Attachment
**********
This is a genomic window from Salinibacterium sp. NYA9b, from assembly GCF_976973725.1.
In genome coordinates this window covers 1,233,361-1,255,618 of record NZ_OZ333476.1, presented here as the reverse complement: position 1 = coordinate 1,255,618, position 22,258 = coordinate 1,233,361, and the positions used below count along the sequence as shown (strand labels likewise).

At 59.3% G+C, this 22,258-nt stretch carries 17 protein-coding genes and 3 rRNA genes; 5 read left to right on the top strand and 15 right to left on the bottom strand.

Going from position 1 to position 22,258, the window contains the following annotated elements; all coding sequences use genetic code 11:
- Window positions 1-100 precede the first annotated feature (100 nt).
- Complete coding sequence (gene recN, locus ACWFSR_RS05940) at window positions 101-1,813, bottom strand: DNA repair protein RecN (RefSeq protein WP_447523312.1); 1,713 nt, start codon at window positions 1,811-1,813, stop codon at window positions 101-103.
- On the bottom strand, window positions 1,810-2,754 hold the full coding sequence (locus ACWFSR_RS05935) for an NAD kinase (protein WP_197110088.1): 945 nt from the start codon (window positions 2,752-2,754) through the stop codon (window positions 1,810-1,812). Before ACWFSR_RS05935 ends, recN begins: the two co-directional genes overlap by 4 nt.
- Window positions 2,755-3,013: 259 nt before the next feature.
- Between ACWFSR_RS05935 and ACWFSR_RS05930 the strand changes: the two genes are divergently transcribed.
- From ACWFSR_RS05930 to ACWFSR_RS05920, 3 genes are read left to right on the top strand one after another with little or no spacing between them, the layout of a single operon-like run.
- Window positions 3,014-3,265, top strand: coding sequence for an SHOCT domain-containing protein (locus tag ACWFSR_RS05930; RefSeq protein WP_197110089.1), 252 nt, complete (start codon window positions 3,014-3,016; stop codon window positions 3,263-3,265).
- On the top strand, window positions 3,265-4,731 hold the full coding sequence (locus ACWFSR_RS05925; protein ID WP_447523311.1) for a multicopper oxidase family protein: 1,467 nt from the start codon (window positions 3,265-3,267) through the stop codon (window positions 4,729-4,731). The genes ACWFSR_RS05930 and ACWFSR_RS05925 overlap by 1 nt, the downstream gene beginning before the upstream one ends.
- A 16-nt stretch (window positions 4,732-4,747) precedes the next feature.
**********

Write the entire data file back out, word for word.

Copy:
This is a genomic window from Salinibacterium sp. NYA9b, from assembly GCF_976973725.1.
In genome coordinates this window covers 1,233,361-1,255,618 of record NZ_OZ333476.1, presented here as the reverse complement: position 1 = coordinate 1,255,618, position 22,258 = coordinate 1,233,361, and the positions used below count along the sequence as shown (strand labels likewise).

At 59.3% G+C, this 22,258-nt stretch carries 17 protein-coding genes and 3 rRNA genes; 5 read left to right on the top strand and 15 right to left on the bottom strand.

Going from position 1 to position 22,258, the window contains the following annotated elements; all coding sequences use genetic code 11:
- Window positions 1-100 precede the first annotated feature (100 nt).
- Complete coding sequence (gene recN, locus ACWFSR_RS05940) at window positions 101-1,813, bottom strand: DNA repair protein RecN (RefSeq protein WP_447523312.1); 1,713 nt, start codon at window positions 1,811-1,813, stop codon at window positions 101-103.
- On the bottom strand, window positions 1,810-2,754 hold the full coding sequence (locus ACWFSR_RS05935) for an NAD kinase (protein WP_197110088.1): 945 nt from the start codon (window positions 2,752-2,754) through the stop codon (window positions 1,810-1,812). Before ACWFSR_RS05935 ends, recN begins: the two co-directional genes overlap by 4 nt.
- Window positions 2,755-3,013: 259 nt before the next feature.
- Between ACWFSR_RS05935 and ACWFSR_RS05930 the strand changes: the two genes are divergently transcribed.
- From ACWFSR_RS05930 to ACWFSR_RS05920, 3 genes are read left to right on the top strand one after another with little or no spacing between them, the layout of a single operon-like run.
- Window positions 3,014-3,265, top strand: coding sequence for an SHOCT domain-containing protein (locus tag ACWFSR_RS05930; RefSeq protein WP_197110089.1), 252 nt, complete (start codon window positions 3,014-3,016; stop codon window positions 3,263-3,265).
- On the top strand, window positions 3,265-4,731 hold the full coding sequence (locus ACWFSR_RS05925; protein ID WP_447523311.1) for a multicopper oxidase family protein: 1,467 nt from the start codon (window positions 3,265-3,267) through the stop codon (window positions 4,729-4,731). The genes ACWFSR_RS05930 and ACWFSR_RS05925 overlap by 1 nt, the downstream gene beginning before the upstream one ends.
- A 16-nt stretch (window positions 4,732-4,747) precedes the next feature.